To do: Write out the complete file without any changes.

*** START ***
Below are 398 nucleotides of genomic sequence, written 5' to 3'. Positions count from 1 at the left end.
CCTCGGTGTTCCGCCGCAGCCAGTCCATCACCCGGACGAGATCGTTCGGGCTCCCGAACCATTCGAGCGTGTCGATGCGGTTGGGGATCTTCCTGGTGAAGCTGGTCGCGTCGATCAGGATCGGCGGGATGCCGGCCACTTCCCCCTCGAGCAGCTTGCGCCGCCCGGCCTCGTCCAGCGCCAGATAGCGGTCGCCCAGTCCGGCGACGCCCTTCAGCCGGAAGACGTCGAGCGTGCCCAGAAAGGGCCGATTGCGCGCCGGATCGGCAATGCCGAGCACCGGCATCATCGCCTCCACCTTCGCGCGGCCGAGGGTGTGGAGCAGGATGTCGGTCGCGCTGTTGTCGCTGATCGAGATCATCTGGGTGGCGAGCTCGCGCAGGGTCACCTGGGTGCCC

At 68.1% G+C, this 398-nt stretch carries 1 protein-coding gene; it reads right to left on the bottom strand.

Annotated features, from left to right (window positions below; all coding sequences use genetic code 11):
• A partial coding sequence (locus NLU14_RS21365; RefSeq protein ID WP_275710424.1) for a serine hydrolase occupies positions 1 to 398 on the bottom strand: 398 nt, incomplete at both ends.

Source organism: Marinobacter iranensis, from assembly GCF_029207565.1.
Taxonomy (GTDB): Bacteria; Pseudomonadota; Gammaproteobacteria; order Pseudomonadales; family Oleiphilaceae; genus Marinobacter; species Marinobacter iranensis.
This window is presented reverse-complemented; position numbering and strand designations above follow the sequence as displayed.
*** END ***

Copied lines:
Below are 398 nucleotides of genomic sequence, written 5' to 3'. Positions count from 1 at the left end.
CCTCGGTGTTCCGCCGCAGCCAGTCCATCACCCGGACGAGATCGTTCGGGCTCCCGAACCATTCGAGCGTGTCGATGCGGTTGGGGATCTTCCTGGTGAAGCTGGTCGCGTCGATCAGGATCGGCGGGATGCCGGCCACTTCCCCCTCGAGCAGCTTGCGCCGCCCGGCCTCGTCCAGCGCCAGATAGCGGTCGCCCAGTCCGGCGACGCCCTTCAGCCGGAAGACGTCGAGCGTGCCCAGAAAGGGCCGATTGCGCGCCGGATCGGCAATGCCGAGCACCGGCATCATCGCCTCCACCTTCGCGCGGCCGAGGGTGTGGAGCAGGATGTCGGTCGCGCTGTTGTCGCTGATCGAGATCATCTGGGTGGCGAGCTCGCGCAGGGTCACCTGGGTGCCC

At 68.1% G+C, this 398-nt stretch carries 1 protein-coding gene; it reads right to left on the bottom strand.

Annotated features, from left to right (window positions below; all coding sequences use genetic code 11):
• A partial coding sequence (locus NLU14_RS21365; RefSeq protein ID WP_275710424.1) for a serine hydrolase occupies positions 1 to 398 on the bottom strand: 398 nt, incomplete at both ends.

Source organism: Marinobacter iranensis, from assembly GCF_029207565.1.
Taxonomy (GTDB): Bacteria; Pseudomonadota; Gammaproteobacteria; order Pseudomonadales; family Oleiphilaceae; genus Marinobacter; species Marinobacter iranensis.
This window is presented reverse-complemented; position numbering and strand designations above follow the sequence as displayed.